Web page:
Family-centered practice also means that you understand the important effect all family members have on each other and on the children in your care. Each family member affects the other and the ways that the family functions. All family members are interconnected. From our families, we learn skills that enable us to engage in school and the workplace.
When considering family-centered practice, you view children as part of a larger system; and their family as a whole. You become aware of and sensitive to the interactions and relationships that take place within the family, as well as outside interactions and supports that affect them. In an effort to maintain relationships and to work effectively together, you learn, respect, and understand characteristics of each family and its support system. Try to also consider the characteristics and stressors that may affect a family’s involvement in your program. What affects one family member can affect all family members. A family is a complex system in which no one member can be viewed in isolation.
Throughout the Virtual Laboratory School, we consider family-centered practice as an umbrella term that encompasses the beliefs and actions of people in your program. Consider this table:
Family-centered practice is a set of beliefs and actions that influence how we engage families.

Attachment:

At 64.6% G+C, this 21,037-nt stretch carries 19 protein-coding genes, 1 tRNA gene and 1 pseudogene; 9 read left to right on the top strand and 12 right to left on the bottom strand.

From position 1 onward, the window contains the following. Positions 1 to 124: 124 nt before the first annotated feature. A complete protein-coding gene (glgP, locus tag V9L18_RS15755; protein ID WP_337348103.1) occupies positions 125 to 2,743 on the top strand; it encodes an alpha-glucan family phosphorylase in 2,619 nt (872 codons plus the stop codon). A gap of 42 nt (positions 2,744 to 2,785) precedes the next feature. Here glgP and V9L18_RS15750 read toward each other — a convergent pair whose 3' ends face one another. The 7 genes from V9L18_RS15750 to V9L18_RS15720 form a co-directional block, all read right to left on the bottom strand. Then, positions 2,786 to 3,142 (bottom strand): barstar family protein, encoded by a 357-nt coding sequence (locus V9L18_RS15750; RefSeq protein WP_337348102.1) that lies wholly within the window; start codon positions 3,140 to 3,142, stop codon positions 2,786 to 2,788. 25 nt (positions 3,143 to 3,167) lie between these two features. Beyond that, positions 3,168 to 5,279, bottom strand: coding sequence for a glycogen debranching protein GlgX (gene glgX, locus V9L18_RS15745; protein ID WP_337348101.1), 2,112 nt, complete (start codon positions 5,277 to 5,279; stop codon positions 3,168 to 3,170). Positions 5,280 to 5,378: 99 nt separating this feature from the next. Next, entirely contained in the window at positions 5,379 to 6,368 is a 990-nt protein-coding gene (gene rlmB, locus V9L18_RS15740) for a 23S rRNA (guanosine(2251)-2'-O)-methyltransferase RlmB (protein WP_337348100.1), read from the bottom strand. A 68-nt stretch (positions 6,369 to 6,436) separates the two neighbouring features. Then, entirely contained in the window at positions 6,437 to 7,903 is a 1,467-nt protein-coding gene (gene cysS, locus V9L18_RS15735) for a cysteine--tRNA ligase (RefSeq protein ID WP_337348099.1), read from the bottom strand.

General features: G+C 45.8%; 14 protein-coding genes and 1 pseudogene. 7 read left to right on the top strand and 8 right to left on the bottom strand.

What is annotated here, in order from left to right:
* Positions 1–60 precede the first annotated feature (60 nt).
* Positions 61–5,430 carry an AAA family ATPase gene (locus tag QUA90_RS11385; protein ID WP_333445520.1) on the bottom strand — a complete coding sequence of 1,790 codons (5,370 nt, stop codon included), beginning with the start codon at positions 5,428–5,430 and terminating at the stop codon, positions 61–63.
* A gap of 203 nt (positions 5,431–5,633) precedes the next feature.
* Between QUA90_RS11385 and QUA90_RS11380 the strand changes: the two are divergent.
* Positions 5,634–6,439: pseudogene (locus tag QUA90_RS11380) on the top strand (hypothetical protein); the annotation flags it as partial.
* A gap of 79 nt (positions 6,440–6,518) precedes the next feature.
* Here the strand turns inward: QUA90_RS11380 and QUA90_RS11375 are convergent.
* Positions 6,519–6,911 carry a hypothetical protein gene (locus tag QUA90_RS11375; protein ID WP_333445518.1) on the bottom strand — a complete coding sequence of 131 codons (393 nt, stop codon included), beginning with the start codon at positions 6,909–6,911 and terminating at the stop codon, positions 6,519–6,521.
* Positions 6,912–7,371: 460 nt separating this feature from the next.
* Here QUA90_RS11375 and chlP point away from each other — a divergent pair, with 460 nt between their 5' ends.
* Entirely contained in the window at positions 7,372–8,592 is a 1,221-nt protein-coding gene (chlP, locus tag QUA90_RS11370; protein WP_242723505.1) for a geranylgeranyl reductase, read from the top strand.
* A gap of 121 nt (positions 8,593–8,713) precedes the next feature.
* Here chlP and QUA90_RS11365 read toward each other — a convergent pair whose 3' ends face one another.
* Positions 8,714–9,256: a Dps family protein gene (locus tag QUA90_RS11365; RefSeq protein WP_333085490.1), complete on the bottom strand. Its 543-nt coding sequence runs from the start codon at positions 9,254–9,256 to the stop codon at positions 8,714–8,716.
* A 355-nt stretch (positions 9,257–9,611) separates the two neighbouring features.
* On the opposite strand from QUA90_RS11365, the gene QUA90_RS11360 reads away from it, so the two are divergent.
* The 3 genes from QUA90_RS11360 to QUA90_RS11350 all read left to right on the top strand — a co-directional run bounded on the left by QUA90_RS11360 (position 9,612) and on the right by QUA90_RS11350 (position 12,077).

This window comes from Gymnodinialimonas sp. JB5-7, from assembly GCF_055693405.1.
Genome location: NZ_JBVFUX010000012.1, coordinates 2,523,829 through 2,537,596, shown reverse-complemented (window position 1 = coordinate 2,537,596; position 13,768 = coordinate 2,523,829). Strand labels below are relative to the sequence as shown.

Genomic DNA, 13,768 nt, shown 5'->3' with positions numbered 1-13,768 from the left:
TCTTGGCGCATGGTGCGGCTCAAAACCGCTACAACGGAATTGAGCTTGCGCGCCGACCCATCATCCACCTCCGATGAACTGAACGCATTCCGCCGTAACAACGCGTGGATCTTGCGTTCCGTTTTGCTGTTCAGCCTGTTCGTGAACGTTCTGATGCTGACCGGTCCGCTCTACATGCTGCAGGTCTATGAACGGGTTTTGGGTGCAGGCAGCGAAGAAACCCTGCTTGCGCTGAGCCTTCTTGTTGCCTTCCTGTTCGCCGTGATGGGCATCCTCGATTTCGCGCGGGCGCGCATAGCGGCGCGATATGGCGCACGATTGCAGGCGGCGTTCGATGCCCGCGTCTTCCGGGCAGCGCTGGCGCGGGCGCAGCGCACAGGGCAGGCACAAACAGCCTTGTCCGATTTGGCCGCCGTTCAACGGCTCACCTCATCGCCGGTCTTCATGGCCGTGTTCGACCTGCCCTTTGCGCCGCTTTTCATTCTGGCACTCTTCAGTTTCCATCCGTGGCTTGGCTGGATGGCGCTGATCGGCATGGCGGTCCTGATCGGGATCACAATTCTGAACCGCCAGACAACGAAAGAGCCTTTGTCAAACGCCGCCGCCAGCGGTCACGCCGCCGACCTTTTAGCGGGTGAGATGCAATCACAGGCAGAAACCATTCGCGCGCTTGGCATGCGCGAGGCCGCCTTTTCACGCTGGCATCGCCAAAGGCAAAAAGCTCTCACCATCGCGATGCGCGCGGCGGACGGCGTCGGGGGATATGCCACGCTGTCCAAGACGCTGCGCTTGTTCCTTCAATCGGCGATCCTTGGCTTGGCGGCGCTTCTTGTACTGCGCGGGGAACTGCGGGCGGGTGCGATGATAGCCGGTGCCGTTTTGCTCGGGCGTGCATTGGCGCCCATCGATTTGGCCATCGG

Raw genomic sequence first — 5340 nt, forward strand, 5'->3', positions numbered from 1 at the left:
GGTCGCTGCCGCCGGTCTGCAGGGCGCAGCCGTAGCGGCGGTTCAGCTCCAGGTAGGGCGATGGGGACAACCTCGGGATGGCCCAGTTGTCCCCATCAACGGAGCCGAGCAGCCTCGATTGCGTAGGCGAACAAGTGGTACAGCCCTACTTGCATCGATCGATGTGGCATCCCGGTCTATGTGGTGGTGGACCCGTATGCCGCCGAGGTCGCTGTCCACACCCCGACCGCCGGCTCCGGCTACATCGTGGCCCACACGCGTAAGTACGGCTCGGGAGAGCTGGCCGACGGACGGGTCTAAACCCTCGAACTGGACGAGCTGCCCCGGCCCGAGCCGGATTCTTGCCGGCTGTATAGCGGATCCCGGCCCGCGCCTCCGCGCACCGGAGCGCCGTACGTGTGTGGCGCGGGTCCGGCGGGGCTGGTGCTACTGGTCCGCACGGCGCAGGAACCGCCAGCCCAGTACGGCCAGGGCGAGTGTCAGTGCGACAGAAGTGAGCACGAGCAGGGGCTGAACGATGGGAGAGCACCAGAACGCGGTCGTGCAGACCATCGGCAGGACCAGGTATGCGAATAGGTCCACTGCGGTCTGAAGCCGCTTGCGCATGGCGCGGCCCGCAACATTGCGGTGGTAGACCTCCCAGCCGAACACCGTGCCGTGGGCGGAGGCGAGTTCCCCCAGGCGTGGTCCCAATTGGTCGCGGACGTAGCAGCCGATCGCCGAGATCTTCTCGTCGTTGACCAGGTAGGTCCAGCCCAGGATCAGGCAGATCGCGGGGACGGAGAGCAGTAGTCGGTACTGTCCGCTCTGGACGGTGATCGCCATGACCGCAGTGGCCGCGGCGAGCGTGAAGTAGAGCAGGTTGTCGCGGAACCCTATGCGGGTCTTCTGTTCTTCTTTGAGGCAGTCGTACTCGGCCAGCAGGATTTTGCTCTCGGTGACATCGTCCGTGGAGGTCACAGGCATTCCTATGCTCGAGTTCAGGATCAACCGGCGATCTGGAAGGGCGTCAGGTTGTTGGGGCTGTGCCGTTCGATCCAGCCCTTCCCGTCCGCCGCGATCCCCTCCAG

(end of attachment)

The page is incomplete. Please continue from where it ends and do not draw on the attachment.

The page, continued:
Families are the most important decision-makers in a child’s life.
Families are unique and their differences enrich our programs.
Families are resilient.
Families are central to development and learning.
Families are our partners.
Making an effort to understand the children you care for and their families can create opportunities for you to better support the young children in your care.
Honoring Diversity in Families
Some very important learning in the early years relates to culture. Young children learn new words, ways of interacting with others, how to communicate, and how to play—all things influenced by culture. Culture refers to the shared experiences and history of different groups of people. Cultural differences may include differences in views of family and community, expectations of children, roles of parents, and value placed on education.
Culture is a significant factor in the way families raise their children and how you, as a family child care provider, care for young children. Examine your own cultural experiences and consider how these experiences affect your practice with children and families. Each provider brings specific values, beliefs, and assumptions about child rearing and development to her or his work. In almost every type of family child care routine you perform, your values about it were shaped by your childhood and training. As you work with children and their families, it is important to recognize your values and beliefs and the ways in which they are communicated. For example, a parent might expect a preschooler to never have a toileting accident, while you accept that toileting accidents do happen occasionally.